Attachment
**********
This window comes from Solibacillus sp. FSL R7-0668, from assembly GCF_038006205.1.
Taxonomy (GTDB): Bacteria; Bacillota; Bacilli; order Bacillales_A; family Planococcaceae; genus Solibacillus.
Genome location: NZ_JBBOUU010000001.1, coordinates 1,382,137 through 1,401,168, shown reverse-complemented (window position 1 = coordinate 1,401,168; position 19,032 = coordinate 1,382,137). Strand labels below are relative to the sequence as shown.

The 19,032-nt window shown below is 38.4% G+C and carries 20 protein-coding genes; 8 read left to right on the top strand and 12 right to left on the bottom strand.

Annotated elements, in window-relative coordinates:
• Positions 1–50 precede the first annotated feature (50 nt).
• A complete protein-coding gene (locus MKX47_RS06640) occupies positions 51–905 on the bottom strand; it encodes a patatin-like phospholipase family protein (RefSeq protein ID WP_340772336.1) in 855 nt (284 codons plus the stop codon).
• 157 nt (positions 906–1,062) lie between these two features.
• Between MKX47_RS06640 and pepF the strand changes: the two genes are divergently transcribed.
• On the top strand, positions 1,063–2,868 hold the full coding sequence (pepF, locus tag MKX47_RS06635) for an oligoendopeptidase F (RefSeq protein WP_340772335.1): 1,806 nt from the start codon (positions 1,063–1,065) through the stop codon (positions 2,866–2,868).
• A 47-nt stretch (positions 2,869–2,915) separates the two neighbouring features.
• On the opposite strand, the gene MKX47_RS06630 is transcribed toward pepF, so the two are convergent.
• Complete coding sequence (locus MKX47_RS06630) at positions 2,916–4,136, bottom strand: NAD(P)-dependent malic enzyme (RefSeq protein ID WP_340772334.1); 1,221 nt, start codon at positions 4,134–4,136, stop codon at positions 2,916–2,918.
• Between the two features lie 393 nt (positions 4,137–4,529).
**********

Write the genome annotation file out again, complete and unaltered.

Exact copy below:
This window comes from Solibacillus sp. FSL R7-0668, from assembly GCF_038006205.1.
Taxonomy (GTDB): Bacteria; Bacillota; Bacilli; order Bacillales_A; family Planococcaceae; genus Solibacillus.
Genome location: NZ_JBBOUU010000001.1, coordinates 1,382,137 through 1,401,168, shown reverse-complemented (window position 1 = coordinate 1,401,168; position 19,032 = coordinate 1,382,137). Strand labels below are relative to the sequence as shown.

The 19,032-nt window shown below is 38.4% G+C and carries 20 protein-coding genes; 8 read left to right on the top strand and 12 right to left on the bottom strand.

Annotated elements, in window-relative coordinates:
• Positions 1–50 precede the first annotated feature (50 nt).
• A complete protein-coding gene (locus MKX47_RS06640) occupies positions 51–905 on the bottom strand; it encodes a patatin-like phospholipase family protein (RefSeq protein ID WP_340772336.1) in 855 nt (284 codons plus the stop codon).
• 157 nt (positions 906–1,062) lie between these two features.
• Between MKX47_RS06640 and pepF the strand changes: the two genes are divergently transcribed.
• On the top strand, positions 1,063–2,868 hold the full coding sequence (pepF, locus tag MKX47_RS06635) for an oligoendopeptidase F (RefSeq protein WP_340772335.1): 1,806 nt from the start codon (positions 1,063–1,065) through the stop codon (positions 2,866–2,868).
• A 47-nt stretch (positions 2,869–2,915) separates the two neighbouring features.
• On the opposite strand, the gene MKX47_RS06630 is transcribed toward pepF, so the two are convergent.
• Complete coding sequence (locus MKX47_RS06630) at positions 2,916–4,136, bottom strand: NAD(P)-dependent malic enzyme (RefSeq protein ID WP_340772334.1); 1,221 nt, start codon at positions 4,134–4,136, stop codon at positions 2,916–2,918.
• Between the two features lie 393 nt (positions 4,137–4,529).